Agreement is found in a high proportion of the world’s languages, and its prevalence tends to make us forget what a puzzling phenomenon it is. Basically, agreement is the expression of information in the ‘wrong place’. This can be seen even in English sentences as trivial as: the system works intermittently versus the systems work intermittently. Why would we signal the number of systems redundantly on the verb (works versus work) when this is quite clear from system/systems? The information is available in the ‘right place’ (on the noun system) and redundantly also in the ‘wrong place’ (on the verb works). However there are cases where it appears only in the wrong place, as in the sheep is grazing versus the sheep are grazing. Agreement in English is in some ways rather straightforward. In other languages the phenomenon is much more complex.
The database encodes information on agreement in fifteen genetically diverse languages. For each language, we define its agreement in terms of controllers, targets, domains, categories and conditions. The database contains pointers to examples illustrating the instances of agreement. In addition, there are language reports describing the languages, giving sources and enabling the user to see how decisions were made. The database holds extensive data on a small sample of languages and is intended for typological investigation rather than primarily for statistical use.
The 'Languages' panel of the search interface allows you to refine a query by either language or language family, by making a selection from the relevant list. A query can be run on this selection alone or combined with search criteria from the Features and/or Conditions panels.
When using this panel, you should select either a language or a language family, but not both. Selecting an option from both menus results in an 'AND search' and will therefore only return results if the correct language family is selected, which by definition makes an 'AND search' in this context redundant.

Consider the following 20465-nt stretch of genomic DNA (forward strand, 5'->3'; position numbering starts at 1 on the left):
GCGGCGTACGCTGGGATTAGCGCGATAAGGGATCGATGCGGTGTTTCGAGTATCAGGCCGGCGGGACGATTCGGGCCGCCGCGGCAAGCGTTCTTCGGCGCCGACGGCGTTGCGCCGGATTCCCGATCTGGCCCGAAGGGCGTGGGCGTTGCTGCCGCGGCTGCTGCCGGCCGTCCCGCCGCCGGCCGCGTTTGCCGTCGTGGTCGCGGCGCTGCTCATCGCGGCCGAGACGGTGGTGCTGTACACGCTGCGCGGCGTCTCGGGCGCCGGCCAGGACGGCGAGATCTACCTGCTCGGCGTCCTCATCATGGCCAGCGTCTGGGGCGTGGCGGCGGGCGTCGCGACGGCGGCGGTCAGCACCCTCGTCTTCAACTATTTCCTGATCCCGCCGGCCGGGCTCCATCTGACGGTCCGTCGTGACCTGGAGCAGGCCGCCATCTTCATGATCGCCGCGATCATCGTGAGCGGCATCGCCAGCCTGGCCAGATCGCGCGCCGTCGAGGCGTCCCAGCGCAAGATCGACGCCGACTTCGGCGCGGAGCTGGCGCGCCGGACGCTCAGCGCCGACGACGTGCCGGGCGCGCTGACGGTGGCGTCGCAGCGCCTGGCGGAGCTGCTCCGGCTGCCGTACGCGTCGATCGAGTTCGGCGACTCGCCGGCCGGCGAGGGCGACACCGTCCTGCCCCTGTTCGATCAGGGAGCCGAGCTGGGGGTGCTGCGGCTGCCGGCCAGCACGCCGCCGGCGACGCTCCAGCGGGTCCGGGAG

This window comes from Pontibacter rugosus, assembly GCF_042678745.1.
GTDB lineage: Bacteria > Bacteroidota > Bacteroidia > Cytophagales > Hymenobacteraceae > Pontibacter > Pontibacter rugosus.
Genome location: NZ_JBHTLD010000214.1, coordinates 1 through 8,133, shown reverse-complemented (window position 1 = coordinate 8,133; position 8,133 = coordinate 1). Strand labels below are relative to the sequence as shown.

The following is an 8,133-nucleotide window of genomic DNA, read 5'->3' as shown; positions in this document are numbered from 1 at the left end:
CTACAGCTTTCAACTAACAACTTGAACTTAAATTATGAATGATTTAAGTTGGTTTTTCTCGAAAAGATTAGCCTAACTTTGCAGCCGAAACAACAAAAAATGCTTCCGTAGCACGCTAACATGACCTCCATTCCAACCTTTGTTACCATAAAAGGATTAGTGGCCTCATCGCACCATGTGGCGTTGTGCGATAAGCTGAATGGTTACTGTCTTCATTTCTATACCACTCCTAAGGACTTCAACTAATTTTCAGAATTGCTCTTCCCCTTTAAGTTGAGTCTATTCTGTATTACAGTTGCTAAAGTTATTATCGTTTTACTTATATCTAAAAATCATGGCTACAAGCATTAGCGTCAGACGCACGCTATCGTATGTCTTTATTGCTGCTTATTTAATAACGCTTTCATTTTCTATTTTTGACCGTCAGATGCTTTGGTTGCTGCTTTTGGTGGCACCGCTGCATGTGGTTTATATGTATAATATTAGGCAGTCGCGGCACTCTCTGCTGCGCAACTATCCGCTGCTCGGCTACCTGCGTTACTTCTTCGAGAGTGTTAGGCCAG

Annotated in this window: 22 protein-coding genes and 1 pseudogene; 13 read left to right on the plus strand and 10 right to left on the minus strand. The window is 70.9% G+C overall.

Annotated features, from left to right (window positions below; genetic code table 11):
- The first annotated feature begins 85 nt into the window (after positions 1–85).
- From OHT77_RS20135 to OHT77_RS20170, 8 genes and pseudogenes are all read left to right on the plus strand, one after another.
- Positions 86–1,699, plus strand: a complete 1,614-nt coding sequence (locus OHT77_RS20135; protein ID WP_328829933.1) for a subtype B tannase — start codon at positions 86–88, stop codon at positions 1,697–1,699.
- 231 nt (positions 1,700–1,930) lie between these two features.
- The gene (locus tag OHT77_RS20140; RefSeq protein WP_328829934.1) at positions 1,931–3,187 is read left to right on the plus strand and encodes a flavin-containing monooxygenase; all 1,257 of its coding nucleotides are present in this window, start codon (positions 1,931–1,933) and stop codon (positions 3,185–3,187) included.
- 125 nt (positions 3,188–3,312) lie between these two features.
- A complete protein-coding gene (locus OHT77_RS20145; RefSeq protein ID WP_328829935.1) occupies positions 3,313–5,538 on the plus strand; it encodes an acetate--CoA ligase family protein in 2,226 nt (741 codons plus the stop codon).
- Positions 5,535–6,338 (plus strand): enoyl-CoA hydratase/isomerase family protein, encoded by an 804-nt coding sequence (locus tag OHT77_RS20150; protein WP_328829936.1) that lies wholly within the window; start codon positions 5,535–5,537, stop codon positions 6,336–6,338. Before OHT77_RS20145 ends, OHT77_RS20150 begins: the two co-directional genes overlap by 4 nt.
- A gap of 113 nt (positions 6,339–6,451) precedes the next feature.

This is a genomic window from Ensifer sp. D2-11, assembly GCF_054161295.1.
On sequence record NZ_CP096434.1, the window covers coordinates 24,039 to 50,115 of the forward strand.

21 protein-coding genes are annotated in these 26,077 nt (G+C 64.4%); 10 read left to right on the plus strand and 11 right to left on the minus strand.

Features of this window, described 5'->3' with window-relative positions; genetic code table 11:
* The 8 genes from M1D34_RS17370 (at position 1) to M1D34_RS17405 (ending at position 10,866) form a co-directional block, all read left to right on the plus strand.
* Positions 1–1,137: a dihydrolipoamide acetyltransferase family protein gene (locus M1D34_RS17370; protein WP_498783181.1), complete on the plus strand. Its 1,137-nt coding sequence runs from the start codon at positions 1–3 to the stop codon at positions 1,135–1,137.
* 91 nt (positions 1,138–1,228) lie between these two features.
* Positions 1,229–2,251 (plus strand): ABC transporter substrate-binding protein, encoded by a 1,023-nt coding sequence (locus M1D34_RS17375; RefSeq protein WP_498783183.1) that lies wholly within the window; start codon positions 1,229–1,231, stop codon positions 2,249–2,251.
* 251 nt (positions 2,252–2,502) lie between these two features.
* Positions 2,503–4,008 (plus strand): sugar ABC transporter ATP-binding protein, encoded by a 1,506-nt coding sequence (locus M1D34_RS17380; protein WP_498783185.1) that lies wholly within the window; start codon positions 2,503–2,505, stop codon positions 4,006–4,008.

In the database, we define agreement in terms of agreement controllers, targets, categories, domains and conditions. The search interface provides the user with drop-down menus for each of those five elements of agreement. In addition, categories are associated with targets and with controllers so that we allow for a mismatch between the two.
A simply query would be to search for a particular agreement controller, e.g. noun. For this query the database will return all records where the controller is a noun.
Further details of the drop-down menus available are provided below.
In languages with ergative alignment, a distinction is made between subjects and antecedent which are S (subject of an intransitive clause) and A (subject of a transitive verb).
The abbreviations O and IO are used for object and indirect object respectively in the Antecedent-Anaphor domain.
Conditions suffixed with an _M stand for morphological conditions. They are a kind of cooccurrence restrictions in the sense that a particular morphosyntactic category is a prerequisite for another. For example, in Russian number is a prerequisite for gender agreement which only occurs in the singular.
Searches can be refined by choosing values from more than one field. For instance, it is possible to search for a particular controller-target combination, or to search for target-category combinations.